HARTFORD, Conn. (CBSNewYork/AP) — The Connecticut Supreme Court on Friday rejected a request by prosecutors to put on hold its landmark decision eliminating the state’s death penalty, while justices consider another appeal of capital punishment.
The decision was the second time this month that justices have upheld their 4-3 ruling in August that the death penalty violates the state constitution. The court on Oct. 8 turned down a request by prosecutors to reconsider the ruling.READ MORE: 2nd Former Aide Accuses Gov. Andrew Cuomo Of Sexual Harassment, Governor Requests Independent Review
Justices said Friday that their ruling is final, and that it would be improper and bad precedent to grant a stay to a party that loses an appeal but hopes to succeed in a different case.
A deeply divided Supreme Court, in the appeal of convicted killer Eduardo Santiago, said a 2012 state law that abolished capital punishment for future crimes must be applied to the 11 men who still faced execution for killings that happened before the law took effect. Santiago had faced the possibility of lethal injection for a murder-for-hire killing in West Hartford in 2000.
A majority of justices said the death penalty “no longer comports with contemporary standards of decency” and doesn’t serve any “legitimate penological purpose.”READ MORE: NYPD: Good Samaritan Killed, 3 Hurt In Stabbing Linked To Illegal Brooklyn Gambling Den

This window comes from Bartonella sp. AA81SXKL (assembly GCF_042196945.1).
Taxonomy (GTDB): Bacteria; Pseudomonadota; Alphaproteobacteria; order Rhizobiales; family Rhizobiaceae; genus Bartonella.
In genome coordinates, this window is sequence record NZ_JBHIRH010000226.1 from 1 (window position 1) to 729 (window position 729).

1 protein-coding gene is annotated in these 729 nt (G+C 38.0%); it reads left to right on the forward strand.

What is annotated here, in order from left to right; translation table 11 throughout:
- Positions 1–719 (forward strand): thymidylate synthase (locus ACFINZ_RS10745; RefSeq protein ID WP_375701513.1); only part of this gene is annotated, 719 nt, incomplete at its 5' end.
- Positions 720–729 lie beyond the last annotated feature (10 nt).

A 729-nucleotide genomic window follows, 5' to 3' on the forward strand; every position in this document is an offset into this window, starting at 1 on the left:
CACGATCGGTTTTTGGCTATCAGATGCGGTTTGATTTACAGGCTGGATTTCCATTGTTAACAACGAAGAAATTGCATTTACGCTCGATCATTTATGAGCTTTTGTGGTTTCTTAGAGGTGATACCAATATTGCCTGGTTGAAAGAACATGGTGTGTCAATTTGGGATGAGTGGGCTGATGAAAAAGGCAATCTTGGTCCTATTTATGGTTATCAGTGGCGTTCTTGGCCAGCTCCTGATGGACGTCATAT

Prosecutors had asked the Supreme Court to stay its decision in the Santiago case while the justices consider the appeal of convicted killer Russell Peeler Jr.
Peeler claims in his appeal, filed in 2008, that the state’s death penalty amounted to unconstitutional cruel and unusual punishment. He was sentenced to death for ordering the 1999 killings of an 8-year-old boy and his mother in Bridgeport, when the boy was expected to be a key witness against him in a fatal shooting.
Joseph “Mad Dog” Taborsky was the last murderer to be forcibly put to death in the state, back in 1960. He had been convicted in a string of murders and robberies in the 1950s.
Serial killer Michael Ross was executed in 2005, after being convicted in a string of murders in Connecticut and New York between 1981 and 1984. But he waived all appeals and literally begged for death.MORE NEWS: Nassau County Executive Laura Curran Exposed To Positive COVID-19 Case, Will Quarantine
(TM and © Copyright 2015 CBS Radio Inc. and its relevant subsidiaries. CBS RADIO and EYE Logo TM and Copyright 2015 CBS Broadcasting Inc. Used under license. All Rights Reserved. This material may not be published, broadcast, rewritten, or redistributed. The Associated Press contributed to this report.)